My Quebec Summer: The Best and the Worst

My Quebec summer: the best and the worst


This summer, I tasted Quebec culture in every way. From Saint-Jérôme to Terrebonne, via Gatineau, I enjoyed plays, shows, films from our region.

And I experienced the best.. . and the worst.

As much as I was amazed, amazed, dazzled, impressed by the quality of what is done in Quebec, I asked myself questions.


At the Outaouais Film Festival in early June, I was able to see in advance The cheaters(which hits theaters today). I loved this scathing comedy by Louis Godbout, a former philosophy teacher with a cynical and lucid look at the human race. No political correctness here. And the final punch is quite simply… tasty.

I loved the theatrical version of Symphorien, written by Louis Saïa and Pierre Huet, which is conducted at quarter tower thanks to the explosive staging of Pierre Séguin and Louis Saïa. Finally a show for all generations!

My Quebec summer: the best and the worst

My Quebec summer: the best and the worst

I had my toes curled with happiness seeing the pleasure that Michel Rivard and Normand Brathwaite had in playing Sainte-Marie-la-Mauderne, the theatrical version of La grande séduction by Ken Scott. And I laughed a lot at the jokes about Québec solidaire and Jean-Philippe Wauthier. (By the way, Normand, your beard suits you perfectly!)

I freaked out on Confessions, which shows all the talent of Luc Picard in front of and behind the camera. I had a small feeling of pride when I saw the names of my colleagues Félix Séguin and Éric Thibault in the credits, since the film is based on their book on the hitman Gallant.

Au show-tribute to Sylvain Lelièvre, I was touched by Stéphane Archambault's interpretation of The letter from Toronto, the best song in his repertoire.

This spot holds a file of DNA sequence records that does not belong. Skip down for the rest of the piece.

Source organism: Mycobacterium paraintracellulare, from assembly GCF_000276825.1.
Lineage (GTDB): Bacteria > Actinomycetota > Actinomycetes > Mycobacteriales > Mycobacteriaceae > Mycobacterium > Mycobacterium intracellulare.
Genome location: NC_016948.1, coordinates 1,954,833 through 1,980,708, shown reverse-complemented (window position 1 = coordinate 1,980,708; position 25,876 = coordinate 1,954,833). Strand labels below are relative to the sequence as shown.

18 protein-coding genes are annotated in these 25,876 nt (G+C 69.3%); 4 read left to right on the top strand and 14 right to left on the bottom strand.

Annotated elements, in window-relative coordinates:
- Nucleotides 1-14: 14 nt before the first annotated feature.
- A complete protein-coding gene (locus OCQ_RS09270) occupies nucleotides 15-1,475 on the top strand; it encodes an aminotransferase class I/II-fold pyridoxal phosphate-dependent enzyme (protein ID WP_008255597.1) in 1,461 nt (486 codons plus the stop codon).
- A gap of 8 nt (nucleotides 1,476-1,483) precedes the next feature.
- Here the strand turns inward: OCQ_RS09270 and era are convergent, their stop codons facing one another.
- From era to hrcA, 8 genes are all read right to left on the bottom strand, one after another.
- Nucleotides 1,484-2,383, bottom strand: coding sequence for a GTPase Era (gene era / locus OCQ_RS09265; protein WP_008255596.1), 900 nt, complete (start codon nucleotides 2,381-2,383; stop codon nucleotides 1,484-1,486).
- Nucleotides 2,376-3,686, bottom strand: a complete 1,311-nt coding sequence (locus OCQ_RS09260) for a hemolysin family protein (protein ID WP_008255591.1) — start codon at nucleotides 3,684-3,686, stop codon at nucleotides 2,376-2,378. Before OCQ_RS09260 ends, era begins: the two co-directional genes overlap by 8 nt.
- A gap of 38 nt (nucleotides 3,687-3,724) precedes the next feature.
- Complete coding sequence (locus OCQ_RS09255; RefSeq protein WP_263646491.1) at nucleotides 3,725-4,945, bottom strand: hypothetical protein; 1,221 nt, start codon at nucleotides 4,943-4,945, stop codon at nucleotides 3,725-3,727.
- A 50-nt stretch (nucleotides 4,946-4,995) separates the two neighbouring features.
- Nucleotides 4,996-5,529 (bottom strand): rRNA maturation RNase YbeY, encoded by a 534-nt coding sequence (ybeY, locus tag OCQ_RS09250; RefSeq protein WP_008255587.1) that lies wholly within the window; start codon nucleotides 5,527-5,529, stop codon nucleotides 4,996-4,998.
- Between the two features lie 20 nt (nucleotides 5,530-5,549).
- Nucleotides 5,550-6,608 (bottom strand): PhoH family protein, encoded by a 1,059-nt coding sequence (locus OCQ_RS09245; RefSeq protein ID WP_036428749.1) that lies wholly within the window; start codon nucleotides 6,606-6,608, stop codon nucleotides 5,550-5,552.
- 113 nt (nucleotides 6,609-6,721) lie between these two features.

Finally, I saw with pleasure (and for the eighth time) Notre-Dame de Parisby Luc Plamondon and Richard Cocciante. Gilles Maheu's staging still amazed me with its inventiveness. What does Bruno Pelletier eat to be so fiery at 60? Well, after the flowers, here are the pots. 

A few questions…

1 – To the public at plays: This is What's the idea of ​​talking as if you were in your living room? When you watch TV, the actors don't hear you. But in the theatre, they are on stage and your comments out loud are really disturbing! 

2 – To all audiences: What part of the sentence: “Turn off your cell phones” you do not understand ? When you text your friends in the middle of a dark room, do you know that you are disturbing others within a radius of 20 meters? 

To all audiences (bis): A standing ovation, systematically, at all shows, in the seconds following the closing of the curtains, is it really necessary?

3 – To professional critics: why are you more lenient with Quebec films/shows? You can feel it in your texts when you say to yourself: “It's not bad… for a work from here”. 

4 – To the owners of cinemas: why transform- you places in North Pole branch? The air conditioning does not need to be minus 40! The next time I go to Place des Arts (where it's coldest), I'll put on my toques and mittens and take out my Kanuk.

My Quebec summer: the best and the worst